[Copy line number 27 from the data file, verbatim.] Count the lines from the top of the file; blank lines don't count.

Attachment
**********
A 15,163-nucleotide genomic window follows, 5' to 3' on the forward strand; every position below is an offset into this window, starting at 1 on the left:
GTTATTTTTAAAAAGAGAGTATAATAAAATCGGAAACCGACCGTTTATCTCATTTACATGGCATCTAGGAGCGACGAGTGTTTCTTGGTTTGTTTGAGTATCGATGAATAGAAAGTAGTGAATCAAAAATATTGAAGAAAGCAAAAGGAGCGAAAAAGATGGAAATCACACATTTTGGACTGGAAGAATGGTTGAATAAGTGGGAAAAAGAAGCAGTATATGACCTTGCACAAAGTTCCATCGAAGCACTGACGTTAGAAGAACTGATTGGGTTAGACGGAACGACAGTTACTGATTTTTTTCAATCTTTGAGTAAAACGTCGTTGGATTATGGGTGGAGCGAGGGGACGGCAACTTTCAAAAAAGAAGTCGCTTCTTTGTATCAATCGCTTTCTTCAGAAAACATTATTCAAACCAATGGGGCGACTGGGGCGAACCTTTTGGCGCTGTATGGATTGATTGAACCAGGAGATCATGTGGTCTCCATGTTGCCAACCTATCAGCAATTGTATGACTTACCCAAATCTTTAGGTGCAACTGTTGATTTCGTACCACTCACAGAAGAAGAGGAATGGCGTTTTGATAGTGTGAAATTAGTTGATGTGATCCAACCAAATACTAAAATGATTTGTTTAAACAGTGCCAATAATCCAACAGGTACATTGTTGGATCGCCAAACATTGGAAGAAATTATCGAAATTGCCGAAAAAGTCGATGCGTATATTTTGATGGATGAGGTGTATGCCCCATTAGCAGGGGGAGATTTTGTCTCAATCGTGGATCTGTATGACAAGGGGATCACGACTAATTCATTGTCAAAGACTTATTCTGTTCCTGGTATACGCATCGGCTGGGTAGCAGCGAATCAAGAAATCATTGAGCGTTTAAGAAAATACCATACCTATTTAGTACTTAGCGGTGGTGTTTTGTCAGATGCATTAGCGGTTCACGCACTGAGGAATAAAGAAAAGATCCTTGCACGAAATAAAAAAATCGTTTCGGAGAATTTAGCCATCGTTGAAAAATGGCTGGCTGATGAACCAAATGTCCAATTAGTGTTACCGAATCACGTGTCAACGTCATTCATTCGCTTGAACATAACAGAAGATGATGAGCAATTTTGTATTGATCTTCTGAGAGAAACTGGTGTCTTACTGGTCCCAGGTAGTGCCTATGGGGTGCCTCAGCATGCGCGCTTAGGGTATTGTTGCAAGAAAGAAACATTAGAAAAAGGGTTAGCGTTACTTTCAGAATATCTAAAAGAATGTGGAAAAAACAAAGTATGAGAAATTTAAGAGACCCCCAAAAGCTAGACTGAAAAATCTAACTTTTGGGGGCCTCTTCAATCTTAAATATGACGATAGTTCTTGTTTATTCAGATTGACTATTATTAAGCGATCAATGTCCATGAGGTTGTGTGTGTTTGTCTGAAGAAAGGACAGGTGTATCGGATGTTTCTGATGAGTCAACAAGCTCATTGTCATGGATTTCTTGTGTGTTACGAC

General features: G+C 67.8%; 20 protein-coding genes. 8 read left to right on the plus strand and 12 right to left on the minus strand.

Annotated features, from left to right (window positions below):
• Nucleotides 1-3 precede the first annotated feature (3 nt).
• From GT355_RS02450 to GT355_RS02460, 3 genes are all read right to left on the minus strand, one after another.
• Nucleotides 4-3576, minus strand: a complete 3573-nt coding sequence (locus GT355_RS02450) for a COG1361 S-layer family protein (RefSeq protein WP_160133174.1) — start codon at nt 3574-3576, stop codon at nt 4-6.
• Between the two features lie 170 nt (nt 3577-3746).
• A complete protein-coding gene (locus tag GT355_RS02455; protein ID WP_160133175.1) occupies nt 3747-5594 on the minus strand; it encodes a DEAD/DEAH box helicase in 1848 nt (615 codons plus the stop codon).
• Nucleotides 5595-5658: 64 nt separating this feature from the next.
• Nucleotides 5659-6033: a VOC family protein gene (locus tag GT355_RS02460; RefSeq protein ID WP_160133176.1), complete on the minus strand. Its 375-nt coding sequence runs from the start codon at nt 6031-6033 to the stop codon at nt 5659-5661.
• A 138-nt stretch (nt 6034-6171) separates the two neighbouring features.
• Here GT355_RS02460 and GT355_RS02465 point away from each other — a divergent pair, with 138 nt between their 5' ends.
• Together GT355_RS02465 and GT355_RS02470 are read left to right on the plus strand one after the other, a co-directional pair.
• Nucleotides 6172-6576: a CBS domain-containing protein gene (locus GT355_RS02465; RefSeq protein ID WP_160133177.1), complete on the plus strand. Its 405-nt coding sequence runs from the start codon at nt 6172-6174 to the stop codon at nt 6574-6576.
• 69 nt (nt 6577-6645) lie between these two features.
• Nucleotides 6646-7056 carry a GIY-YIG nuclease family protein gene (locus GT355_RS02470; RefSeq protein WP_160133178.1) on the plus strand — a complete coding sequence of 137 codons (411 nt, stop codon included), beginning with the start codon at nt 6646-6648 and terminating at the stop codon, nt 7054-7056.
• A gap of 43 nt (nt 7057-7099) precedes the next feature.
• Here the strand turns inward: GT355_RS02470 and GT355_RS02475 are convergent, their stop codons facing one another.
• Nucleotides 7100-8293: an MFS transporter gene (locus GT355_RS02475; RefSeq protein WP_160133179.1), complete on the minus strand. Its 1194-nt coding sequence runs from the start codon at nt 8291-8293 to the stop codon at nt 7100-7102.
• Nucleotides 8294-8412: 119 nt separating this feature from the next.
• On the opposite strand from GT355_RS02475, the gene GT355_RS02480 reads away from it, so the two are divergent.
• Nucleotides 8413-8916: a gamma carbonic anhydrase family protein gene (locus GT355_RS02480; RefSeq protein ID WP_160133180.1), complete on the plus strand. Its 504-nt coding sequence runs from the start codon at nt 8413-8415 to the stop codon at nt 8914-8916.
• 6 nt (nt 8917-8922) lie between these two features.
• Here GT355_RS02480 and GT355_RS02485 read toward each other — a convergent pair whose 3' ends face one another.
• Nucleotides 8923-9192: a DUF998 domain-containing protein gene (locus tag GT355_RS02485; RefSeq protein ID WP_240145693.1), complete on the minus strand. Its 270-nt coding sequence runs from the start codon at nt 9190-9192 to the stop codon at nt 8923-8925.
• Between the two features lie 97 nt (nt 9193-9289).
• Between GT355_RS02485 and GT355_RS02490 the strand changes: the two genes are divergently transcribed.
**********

• Between the two features lie 97 nt (nt 9193-9289).